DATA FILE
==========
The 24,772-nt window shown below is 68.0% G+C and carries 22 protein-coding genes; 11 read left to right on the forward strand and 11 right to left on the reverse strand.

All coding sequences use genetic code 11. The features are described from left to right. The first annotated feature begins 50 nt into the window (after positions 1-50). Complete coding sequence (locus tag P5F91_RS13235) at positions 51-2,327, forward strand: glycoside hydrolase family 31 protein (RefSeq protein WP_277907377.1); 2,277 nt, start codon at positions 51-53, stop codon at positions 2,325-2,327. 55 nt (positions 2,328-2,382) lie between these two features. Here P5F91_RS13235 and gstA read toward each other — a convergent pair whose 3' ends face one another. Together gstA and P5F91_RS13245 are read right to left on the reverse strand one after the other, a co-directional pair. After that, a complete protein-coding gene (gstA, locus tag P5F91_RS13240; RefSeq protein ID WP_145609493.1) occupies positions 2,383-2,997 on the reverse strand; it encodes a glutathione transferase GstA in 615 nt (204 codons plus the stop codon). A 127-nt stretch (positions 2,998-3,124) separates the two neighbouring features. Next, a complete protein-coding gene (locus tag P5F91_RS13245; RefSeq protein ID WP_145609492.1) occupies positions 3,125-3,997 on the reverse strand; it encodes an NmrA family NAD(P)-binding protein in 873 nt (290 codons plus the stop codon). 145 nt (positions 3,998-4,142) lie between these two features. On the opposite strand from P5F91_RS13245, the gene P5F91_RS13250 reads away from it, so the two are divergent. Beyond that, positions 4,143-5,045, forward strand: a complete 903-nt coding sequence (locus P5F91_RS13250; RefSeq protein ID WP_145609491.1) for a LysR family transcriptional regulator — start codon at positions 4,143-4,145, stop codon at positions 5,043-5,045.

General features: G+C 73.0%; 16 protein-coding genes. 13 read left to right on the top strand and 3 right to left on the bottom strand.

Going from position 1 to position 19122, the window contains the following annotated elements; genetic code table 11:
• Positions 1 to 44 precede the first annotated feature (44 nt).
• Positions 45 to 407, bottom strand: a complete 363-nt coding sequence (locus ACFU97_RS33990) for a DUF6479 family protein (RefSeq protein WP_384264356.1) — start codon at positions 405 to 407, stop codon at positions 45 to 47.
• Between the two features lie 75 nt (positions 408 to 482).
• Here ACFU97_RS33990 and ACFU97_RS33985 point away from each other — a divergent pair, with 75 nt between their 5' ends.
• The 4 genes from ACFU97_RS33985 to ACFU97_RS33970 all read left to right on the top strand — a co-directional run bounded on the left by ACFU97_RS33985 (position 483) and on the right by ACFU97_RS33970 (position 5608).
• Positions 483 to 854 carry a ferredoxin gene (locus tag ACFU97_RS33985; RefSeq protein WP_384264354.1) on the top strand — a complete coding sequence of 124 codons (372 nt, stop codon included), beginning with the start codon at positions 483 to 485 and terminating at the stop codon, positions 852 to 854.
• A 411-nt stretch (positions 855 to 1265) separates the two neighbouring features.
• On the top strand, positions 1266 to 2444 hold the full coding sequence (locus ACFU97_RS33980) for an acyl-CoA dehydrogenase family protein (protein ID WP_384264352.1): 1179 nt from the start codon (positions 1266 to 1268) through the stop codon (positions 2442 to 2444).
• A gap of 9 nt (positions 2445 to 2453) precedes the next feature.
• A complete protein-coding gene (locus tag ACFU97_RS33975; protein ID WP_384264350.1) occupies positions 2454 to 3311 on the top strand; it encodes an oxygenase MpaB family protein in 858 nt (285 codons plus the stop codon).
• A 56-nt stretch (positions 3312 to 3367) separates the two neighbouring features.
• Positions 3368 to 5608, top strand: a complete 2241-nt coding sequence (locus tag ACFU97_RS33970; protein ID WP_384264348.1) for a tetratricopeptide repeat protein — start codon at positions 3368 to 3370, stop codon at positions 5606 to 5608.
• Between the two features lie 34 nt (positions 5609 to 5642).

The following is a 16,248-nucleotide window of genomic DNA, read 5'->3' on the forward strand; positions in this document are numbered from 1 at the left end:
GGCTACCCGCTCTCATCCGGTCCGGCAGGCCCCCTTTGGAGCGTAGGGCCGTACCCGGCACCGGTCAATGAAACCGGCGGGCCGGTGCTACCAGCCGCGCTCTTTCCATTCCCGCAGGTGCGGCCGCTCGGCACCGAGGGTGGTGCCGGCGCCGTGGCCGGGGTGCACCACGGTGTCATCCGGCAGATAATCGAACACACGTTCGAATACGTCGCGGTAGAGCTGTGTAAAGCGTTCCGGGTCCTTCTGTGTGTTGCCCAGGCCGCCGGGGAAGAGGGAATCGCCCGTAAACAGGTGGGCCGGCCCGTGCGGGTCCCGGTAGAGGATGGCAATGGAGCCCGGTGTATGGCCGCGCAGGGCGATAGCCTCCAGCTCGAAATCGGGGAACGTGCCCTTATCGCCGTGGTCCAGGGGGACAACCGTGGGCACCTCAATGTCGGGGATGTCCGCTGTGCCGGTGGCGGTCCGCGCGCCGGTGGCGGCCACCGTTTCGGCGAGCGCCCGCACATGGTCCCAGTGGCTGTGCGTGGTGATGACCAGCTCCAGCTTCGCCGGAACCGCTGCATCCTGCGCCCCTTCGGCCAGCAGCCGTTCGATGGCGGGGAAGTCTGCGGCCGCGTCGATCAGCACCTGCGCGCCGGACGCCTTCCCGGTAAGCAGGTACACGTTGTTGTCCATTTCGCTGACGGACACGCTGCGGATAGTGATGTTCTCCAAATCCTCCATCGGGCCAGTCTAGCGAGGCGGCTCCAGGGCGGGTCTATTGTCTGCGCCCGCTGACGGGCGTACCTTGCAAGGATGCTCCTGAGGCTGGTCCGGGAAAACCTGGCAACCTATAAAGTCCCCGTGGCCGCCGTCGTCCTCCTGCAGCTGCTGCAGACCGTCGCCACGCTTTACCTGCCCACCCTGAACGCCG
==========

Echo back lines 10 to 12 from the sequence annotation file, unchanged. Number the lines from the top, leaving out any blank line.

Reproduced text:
• Positions 483 to 854 carry a ferredoxin gene (locus tag ACFU97_RS33985; RefSeq protein WP_384264354.1) on the top strand — a complete coding sequence of 124 codons (372 nt, stop codon included), beginning with the start codon at positions 483 to 485 and terminating at the stop codon, positions 852 to 854.
• A 411-nt stretch (positions 855 to 1265) separates the two neighbouring features.
• On the top strand, positions 1266 to 2444 hold the full coding sequence (locus ACFU97_RS33980) for an acyl-CoA dehydrogenase family protein (protein ID WP_384264352.1): 1179 nt from the start codon (positions 1266 to 1268) through the stop codon (positions 2442 to 2444).